10-googleIt’s quite difficult to imagine a global Internet giant with nearly a $140 billion market cap, $16 billion in cash reserves and $7 billion in annual free cash flow having a potentially menacing weakness. But in a digital marketplace hell-bent on making consumers pay for preferences, Google could be the odd man out.

Apple and Amazon are demonstrating that paid content and apps are the Internet’s “new frontier,”‘ particularly on mobile devices and in emerging markets. They are driving user payment revenues to an average annual 17 percent growth through 2012 — more than twice the rate of online advertising revenues, slowing to average annual seven percent gains.

That momentum is prompting more developers and producers to charge fees as consumers demonstrate a willingness to pay for premium products. By 2012, user payments will account for 31 percent of domestic online media revenue while still comprising the lion’s share, or 59 percent, of offline media revenue.

That would lessen media’s dependence on advertising and on Google, presenting the Internet colossus with its first major “evolution challenge”. Because it’s not culturally disposed to charging fees and has few billing relationships, Google’s online search clout has been limited to free ad-supported arrangements. Google’s share of total domestic online revenues could be at risk as user payments begin to match or exceed advertising. Google claims more than 30 percent of online ad market and a smaller share of online content apps payments. Continue reading Google’s vulnerable invulnerability: “No more Freebies”

Tweeting Your Campaigns: A Menace for Marketers

97097-Moonfruit_posterMarketers looking to leverage Twitter beware: The company will only let you rig the system so much, as one brand recently discovered.

Moonfruit, a U.K.-based company that offers free Web site building tools, saw a great opportunity to raise brand awareness on Twitter. The company last week kicked off a sweepstakes, giving away 10 MacBook Pro computers to Twitter users that include the #moonfruit tag in their tweets. (The sweepstakes ended on July 7.)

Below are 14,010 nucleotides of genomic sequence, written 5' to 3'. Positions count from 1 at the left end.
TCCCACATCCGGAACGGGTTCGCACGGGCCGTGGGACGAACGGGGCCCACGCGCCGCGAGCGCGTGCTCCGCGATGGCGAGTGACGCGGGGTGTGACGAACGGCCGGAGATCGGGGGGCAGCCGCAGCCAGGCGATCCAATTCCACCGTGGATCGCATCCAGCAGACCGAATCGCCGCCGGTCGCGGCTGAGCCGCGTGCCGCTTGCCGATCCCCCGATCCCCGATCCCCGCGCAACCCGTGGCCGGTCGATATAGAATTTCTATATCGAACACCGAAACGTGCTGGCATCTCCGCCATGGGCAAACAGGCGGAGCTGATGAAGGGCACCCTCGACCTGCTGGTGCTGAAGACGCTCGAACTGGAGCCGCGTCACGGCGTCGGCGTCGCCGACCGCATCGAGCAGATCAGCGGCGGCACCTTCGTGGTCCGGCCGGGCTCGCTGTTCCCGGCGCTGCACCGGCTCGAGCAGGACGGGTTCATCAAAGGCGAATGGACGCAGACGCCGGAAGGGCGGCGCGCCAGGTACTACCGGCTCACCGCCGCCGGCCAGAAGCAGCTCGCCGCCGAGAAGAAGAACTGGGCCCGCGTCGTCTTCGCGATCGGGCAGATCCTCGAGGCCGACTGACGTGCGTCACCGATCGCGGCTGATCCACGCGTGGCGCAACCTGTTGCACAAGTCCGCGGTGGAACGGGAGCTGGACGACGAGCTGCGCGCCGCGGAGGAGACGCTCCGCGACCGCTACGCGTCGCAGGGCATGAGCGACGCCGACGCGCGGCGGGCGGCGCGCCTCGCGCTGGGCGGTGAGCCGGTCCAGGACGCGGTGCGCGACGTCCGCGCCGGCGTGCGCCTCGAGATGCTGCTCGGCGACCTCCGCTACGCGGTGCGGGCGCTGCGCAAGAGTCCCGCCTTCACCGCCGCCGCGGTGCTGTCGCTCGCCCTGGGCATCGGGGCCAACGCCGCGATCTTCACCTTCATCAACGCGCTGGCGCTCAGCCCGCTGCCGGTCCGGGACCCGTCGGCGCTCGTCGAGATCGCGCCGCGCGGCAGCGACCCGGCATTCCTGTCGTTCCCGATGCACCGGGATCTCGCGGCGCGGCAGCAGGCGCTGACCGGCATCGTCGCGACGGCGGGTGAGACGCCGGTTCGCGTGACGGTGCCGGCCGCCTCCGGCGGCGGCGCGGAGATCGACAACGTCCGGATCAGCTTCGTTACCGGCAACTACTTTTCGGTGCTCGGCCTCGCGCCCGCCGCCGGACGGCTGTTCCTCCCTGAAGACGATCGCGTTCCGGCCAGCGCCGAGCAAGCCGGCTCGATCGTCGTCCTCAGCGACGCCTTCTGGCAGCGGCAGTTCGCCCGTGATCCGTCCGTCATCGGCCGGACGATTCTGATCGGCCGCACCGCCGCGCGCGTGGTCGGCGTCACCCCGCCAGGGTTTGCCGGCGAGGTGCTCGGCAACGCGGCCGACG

The campaign worked, maybe too well. The hashtag #moonfruit was Twitter’s top trending topic for several days, with more than 250 tweets a minute. According to the site builder, at its peak Moonfruit represented 2.5% of all Twitter traffic, beating topics like Michael Jackson, Iran and Wimbledon. Twitters also created posters (pictured above) and a Moonfruit song, which helped shape the campaign, said Wendy Tan White, Moonfruit’s founder.

Then it was suddenly over. Late last Friday, Moonfruit dropped from the top of the trends list and never returned. According to the company’s stats, however, Moonfruit was still emerging above other trending topics. White said Twitter seems to have removed Moonfruit from the trend’s list. Twitter could not be reached for comment at press time. But according to Moonfruit’s blog, “the campaign sets a dangerous precedent and could have implications for how Twitter is used and abused by marketers . . . it’s certainly their right to protect their network and technology investment.” What left Moonfruit puzzled is why it was censored without explanation.

Twitter might have been annoyed by the attention Moonfruit was consuming, or simply tired of the topic. There’s not a big basket of marketing campaigns successfully launched via Twitter because, people being people, there’s a natural resistance to being a receptacle for marketing messages. Plus, there’s no formula for creating consistent viral success.

Marketers can effectively launch their campaigns via Twitter, but it’s important to “keep on your toes” as things can change very rapidly. The difference between this and a normal campaign is that it is an ongoing conversation,this means messages can evolve over the period, but it also means you have to stay on top of it and react fast.

There is another lesson to be learned here for marketers. The Moonfruit story is a great example of money versus gold, Give away money and people will question your motives or yawn in boredom. Give away gold, in this case MacBook Pros, and they’ll line up for blocks!! 🙂